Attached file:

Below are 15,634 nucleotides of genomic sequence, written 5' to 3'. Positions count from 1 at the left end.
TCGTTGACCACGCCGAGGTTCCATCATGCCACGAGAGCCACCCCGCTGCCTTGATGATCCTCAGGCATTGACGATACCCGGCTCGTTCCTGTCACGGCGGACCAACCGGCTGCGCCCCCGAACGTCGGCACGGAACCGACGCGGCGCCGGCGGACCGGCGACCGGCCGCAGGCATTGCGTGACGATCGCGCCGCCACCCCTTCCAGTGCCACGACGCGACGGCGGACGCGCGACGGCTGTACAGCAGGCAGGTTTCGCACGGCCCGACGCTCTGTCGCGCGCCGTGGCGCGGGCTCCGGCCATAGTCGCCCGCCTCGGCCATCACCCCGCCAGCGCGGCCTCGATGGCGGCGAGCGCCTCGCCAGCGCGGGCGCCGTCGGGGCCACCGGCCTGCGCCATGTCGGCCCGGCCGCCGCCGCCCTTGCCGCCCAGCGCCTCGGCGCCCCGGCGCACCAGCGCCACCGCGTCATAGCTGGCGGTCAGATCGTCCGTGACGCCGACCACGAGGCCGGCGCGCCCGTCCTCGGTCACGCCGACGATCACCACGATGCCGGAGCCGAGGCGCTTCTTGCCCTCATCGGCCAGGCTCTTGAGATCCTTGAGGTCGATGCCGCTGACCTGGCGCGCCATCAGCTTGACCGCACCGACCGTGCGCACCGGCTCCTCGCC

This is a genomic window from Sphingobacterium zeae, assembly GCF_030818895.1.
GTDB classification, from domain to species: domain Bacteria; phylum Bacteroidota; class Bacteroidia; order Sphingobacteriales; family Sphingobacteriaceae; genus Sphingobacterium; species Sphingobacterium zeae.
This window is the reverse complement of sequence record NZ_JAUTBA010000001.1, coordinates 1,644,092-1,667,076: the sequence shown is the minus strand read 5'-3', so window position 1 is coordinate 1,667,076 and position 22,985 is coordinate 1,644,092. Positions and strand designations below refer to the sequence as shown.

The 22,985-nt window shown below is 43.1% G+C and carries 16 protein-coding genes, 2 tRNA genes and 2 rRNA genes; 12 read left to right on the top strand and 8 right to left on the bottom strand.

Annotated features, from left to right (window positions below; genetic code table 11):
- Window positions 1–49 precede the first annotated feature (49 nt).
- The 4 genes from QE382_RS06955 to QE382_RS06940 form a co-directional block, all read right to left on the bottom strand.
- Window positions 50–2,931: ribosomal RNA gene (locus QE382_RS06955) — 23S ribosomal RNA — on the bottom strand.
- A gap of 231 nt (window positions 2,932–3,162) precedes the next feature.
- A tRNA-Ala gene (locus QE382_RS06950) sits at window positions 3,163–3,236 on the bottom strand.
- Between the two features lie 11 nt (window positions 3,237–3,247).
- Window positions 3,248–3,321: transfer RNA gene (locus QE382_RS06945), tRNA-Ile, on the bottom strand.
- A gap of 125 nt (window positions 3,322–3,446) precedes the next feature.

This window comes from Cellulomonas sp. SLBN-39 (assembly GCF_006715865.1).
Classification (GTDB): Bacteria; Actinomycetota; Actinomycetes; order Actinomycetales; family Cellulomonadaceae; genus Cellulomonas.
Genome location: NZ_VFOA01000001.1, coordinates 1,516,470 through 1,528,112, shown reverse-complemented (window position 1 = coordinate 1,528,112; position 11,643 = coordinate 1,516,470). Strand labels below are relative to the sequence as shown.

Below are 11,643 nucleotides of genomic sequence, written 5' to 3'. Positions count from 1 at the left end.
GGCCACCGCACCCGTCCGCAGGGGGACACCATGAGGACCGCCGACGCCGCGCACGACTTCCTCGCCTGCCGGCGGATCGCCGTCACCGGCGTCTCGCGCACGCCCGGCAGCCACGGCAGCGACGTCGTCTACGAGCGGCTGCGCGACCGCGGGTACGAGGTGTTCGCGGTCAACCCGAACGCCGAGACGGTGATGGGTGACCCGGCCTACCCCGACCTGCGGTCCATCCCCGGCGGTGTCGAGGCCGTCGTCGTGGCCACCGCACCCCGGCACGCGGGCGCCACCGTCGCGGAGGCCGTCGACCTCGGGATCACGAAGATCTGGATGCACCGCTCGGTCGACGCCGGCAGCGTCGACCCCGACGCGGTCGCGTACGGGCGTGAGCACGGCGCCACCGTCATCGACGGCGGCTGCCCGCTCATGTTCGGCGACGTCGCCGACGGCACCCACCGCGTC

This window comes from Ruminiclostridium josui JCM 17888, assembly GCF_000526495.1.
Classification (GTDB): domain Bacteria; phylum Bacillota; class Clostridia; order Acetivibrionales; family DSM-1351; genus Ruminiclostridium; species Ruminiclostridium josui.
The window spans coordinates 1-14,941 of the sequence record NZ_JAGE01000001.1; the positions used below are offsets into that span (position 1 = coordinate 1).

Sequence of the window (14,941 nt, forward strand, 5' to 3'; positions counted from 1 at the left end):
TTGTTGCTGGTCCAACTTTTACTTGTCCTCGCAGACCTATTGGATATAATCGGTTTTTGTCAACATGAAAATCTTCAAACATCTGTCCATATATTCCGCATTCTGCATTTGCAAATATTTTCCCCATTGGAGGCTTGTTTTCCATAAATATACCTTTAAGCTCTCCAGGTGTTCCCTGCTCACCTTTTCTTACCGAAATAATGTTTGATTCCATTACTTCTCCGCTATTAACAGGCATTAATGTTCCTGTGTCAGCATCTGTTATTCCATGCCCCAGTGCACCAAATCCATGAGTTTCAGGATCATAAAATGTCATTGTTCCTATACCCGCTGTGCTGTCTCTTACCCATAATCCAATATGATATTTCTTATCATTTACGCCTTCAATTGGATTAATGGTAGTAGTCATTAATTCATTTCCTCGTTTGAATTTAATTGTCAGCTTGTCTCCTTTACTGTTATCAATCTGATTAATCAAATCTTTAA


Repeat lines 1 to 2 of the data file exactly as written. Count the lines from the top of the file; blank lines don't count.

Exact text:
Below are 15,634 nucleotides of genomic sequence, written 5' to 3'. Positions count from 1 at the left end.
TCGTTGACCACGCCGAGGTTCCATCATGCCACGAGAGCCACCCCGCTGCCTTGATGATCCTCAGGCATTGACGATACCCGGCTCGTTCCTGTCACGGCGGACCAACCGGCTGCGCCCCCGAACGTCGGCACGGAACCGACGCGGCGCCGGCGGACCGGCGACCGGCCGCAGGCATTGCGTGACGATCGCGCCGCCACCCCTTCCAGTGCCACGACGCGACGGCGGACGCGCGACGGCTGTACAGCAGGCAGGTTTCGCACGGCCCGACGCTCTGTCGCGCGCCGTGGCGCGGGCTCCGGCCATAGTCGCCCGCCTCGGCCATCACCCCGCCAGCGCGGCCTCGATGGCGGCGAGCGCCTCGCCAGCGCGGGCGCCGTCGGGGCCACCGGCCTGCGCCATGTCGGCCCGGCCGCCGCCGCCCTTGCCGCCCAGCGCCTCGGCGCCCCGGCGCACCAGCGCCACCGCGTCATAGCTGGCGGTCAGATCGTCCGTGACGCCGACCACGAGGCCGGCGCGCCCGTCCTCGGTCACGCCGACGATCACCACGATGCCGGAGCCGAGGCGCTTCTTGCCCTCATCGGCCAGGCTCTTGAGATCCTTGAGGTCGATGCCGCTGACCTGGCGCGCCATCAGCTTGACCGCACCGACCGTGCGCACCGGCTCCTCGCC